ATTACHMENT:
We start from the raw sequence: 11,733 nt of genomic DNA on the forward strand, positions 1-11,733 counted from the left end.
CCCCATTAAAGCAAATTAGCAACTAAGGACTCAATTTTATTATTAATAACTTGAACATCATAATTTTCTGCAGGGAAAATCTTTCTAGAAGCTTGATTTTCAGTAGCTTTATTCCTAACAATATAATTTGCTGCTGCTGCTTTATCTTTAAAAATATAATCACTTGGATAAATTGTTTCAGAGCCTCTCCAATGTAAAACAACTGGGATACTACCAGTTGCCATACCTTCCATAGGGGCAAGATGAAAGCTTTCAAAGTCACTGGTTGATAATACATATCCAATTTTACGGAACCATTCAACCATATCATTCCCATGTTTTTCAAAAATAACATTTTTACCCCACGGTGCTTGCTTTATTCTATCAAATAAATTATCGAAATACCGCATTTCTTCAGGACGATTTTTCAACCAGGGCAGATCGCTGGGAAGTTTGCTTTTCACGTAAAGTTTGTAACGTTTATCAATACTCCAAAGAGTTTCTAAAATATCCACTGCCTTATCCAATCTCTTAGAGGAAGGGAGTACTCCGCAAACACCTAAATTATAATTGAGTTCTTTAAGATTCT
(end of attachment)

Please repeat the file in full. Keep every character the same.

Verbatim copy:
We start from the raw sequence: 11,733 nt of genomic DNA on the forward strand, positions 1-11,733 counted from the left end.
CCCCATTAAAGCAAATTAGCAACTAAGGACTCAATTTTATTATTAATAACTTGAACATCATAATTTTCTGCAGGGAAAATCTTTCTAGAAGCTTGATTTTCAGTAGCTTTATTCCTAACAATATAATTTGCTGCTGCTGCTTTATCTTTAAAAATATAATCACTTGGATAAATTGTTTCAGAGCCTCTCCAATGTAAAACAACTGGGATACTACCAGTTGCCATACCTTCCATAGGGGCAAGATGAAAGCTTTCAAAGTCACTGGTTGATAATACATATCCAATTTTACGGAACCATTCAACCATATCATTCCCATGTTTTTCAAAAATAACATTTTTACCCCACGGTGCTTGCTTTATTCTATCAAATAAATTATCGAAATACCGCATTTCTTCAGGACGATTTTTCAACCAGGGCAGATCGCTGGGAAGTTTGCTTTTCACGTAAAGTTTGTAACGTTTATCAATACTCCAAAGAGTTTCTAAAATATCCACTGCCTTATCCAATCTCTTAGAGGAAGGGAGTACTCCGCAAACACCTAAATTATAATTGAGTTCTTTAAGATTCT